Yeah I figure the junction will be trickiest bit, although the new line would have to come in below grade to underpass New North Rd so you’d probably use that grade differential with the main line to grade separate the junction and perhaps it could be tied into grade separating Woodward Ave too.

          Apart from that it’s really just a case of laying 4km of base course, track, signals and power supply, and building two simple surface stations adjacent to existing overbridges, and sorting out some decent bus stops (one of which could be a very simple terminus platform next to Dominion Rd).

          1. It looks like the reserve might only be west bound at the junction which I guess could be the case as it is there as a freight route most of all isn’t it? But surely at most all P’n’S would need is replacement parking over the new track so hardly a biggy. I guess that does offer the opportunity to make a proper junction taking the down line under the existing track to grade separate it. more expensive of course than a level one and would depend on the frequencies we hope to run I guess….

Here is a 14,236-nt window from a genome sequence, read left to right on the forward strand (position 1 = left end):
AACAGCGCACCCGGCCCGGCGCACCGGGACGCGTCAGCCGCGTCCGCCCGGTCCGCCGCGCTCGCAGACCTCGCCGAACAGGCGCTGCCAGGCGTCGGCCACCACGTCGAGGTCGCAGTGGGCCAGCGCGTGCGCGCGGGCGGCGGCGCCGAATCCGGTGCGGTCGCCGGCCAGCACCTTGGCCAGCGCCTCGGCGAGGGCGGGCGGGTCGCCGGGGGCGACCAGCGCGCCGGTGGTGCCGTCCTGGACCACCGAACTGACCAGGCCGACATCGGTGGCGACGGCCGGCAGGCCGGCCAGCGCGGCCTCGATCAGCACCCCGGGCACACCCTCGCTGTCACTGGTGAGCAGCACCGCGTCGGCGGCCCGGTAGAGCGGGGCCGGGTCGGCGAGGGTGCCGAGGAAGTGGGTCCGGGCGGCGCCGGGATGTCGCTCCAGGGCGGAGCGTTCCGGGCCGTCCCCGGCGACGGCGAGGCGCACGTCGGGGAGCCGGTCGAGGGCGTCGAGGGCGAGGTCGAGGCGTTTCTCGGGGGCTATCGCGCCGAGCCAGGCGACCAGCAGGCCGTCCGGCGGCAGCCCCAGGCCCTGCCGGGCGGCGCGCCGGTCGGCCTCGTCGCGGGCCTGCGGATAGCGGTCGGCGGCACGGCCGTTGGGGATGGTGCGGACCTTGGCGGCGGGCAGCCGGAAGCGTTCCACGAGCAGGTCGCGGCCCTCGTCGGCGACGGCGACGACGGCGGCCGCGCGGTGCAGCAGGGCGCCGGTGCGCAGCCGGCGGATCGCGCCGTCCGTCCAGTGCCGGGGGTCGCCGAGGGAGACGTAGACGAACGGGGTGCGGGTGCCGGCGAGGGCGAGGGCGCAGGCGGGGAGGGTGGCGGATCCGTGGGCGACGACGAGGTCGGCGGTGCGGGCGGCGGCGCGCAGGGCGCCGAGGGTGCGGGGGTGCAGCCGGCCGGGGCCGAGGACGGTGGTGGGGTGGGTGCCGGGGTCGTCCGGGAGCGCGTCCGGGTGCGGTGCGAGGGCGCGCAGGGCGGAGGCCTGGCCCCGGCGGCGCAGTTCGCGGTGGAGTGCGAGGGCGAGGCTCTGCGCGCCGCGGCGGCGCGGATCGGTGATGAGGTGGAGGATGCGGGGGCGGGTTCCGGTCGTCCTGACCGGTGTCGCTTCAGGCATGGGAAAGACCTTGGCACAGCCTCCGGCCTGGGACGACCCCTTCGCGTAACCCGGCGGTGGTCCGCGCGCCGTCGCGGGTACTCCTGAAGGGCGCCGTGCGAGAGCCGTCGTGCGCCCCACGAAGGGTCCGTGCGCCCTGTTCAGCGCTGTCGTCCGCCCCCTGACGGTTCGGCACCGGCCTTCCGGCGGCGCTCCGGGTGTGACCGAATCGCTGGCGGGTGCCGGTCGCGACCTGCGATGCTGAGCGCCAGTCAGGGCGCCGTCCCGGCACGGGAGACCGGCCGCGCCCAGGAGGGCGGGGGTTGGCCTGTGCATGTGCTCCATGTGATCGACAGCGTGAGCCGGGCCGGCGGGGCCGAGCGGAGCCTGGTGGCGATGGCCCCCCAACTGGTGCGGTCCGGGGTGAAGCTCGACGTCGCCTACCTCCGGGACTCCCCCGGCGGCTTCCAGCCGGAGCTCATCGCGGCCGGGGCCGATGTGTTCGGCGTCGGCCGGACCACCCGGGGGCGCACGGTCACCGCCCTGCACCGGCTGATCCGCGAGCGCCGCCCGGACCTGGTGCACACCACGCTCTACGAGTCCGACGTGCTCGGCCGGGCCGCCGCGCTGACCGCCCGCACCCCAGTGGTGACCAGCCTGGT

11. Doesn’t look hard at all, AC even own the land for the Owairaka Station on Richardson Rd. It would offer real expansion to the network and take pressure off the radial bus routes by being a much better option for the longest bus riders, especially on Dom Rd, especially at the peaks. Would be easy to integrate with the FTN bus routes which run perpendicular to this branch.

    I agree with Nick that this looks easier and for more benefit than upgrading Onehunga, after all it brings a new catchment, be a real renewal enabler for this regenerating area. And offers interesting running pattern options. Also nothing about it is incompatible with adding LRT to Dom Rd.

    Also like Nick’s cheaper capacity upgrade for the O line, double tracking is really part of taking it across the harbour to Mangere….